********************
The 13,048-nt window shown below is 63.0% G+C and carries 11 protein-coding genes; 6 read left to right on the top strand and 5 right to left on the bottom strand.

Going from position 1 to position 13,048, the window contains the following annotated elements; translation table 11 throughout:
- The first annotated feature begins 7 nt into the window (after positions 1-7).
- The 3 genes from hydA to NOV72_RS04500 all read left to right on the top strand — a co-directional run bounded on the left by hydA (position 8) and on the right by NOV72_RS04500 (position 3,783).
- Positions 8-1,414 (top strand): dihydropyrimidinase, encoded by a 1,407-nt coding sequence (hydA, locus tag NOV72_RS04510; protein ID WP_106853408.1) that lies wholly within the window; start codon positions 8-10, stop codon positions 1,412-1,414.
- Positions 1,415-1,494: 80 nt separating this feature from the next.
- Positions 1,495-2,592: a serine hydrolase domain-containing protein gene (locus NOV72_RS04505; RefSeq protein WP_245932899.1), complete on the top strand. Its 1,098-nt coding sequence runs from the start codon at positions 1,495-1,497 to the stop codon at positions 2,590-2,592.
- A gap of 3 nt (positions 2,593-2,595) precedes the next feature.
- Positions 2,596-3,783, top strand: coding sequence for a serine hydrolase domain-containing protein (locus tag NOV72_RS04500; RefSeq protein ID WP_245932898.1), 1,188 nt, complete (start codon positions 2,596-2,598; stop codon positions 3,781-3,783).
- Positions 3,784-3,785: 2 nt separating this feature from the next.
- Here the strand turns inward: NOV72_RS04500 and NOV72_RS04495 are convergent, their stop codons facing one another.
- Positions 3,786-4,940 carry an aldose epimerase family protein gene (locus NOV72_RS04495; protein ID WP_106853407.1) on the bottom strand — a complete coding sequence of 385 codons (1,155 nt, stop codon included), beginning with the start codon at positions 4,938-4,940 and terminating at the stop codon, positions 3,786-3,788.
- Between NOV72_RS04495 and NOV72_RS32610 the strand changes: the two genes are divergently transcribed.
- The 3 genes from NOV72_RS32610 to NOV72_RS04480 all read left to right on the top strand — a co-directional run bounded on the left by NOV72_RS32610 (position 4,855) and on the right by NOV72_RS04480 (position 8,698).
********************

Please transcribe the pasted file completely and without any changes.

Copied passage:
The 13,048-nt window shown below is 63.0% G+C and carries 11 protein-coding genes; 6 read left to right on the top strand and 5 right to left on the bottom strand.

Going from position 1 to position 13,048, the window contains the following annotated elements; translation table 11 throughout:
- The first annotated feature begins 7 nt into the window (after positions 1-7).
- The 3 genes from hydA to NOV72_RS04500 all read left to right on the top strand — a co-directional run bounded on the left by hydA (position 8) and on the right by NOV72_RS04500 (position 3,783).
- Positions 8-1,414 (top strand): dihydropyrimidinase, encoded by a 1,407-nt coding sequence (hydA, locus tag NOV72_RS04510; protein ID WP_106853408.1) that lies wholly within the window; start codon positions 8-10, stop codon positions 1,412-1,414.
- Positions 1,415-1,494: 80 nt separating this feature from the next.
- Positions 1,495-2,592: a serine hydrolase domain-containing protein gene (locus NOV72_RS04505; RefSeq protein WP_245932899.1), complete on the top strand. Its 1,098-nt coding sequence runs from the start codon at positions 1,495-1,497 to the stop codon at positions 2,590-2,592.
- A gap of 3 nt (positions 2,593-2,595) precedes the next feature.
- Positions 2,596-3,783, top strand: coding sequence for a serine hydrolase domain-containing protein (locus tag NOV72_RS04500; RefSeq protein ID WP_245932898.1), 1,188 nt, complete (start codon positions 2,596-2,598; stop codon positions 3,781-3,783).
- Positions 3,784-3,785: 2 nt separating this feature from the next.
- Here the strand turns inward: NOV72_RS04500 and NOV72_RS04495 are convergent, their stop codons facing one another.
- Positions 3,786-4,940 carry an aldose epimerase family protein gene (locus NOV72_RS04495; protein ID WP_106853407.1) on the bottom strand — a complete coding sequence of 385 codons (1,155 nt, stop codon included), beginning with the start codon at positions 4,938-4,940 and terminating at the stop codon, positions 3,786-3,788.
- Between NOV72_RS04495 and NOV72_RS32610 the strand changes: the two genes are divergently transcribed.
- The 3 genes from NOV72_RS32610 to NOV72_RS04480 all read left to right on the top strand — a co-directional run bounded on the left by NOV72_RS32610 (position 4,855) and on the right by NOV72_RS04480 (position 8,698).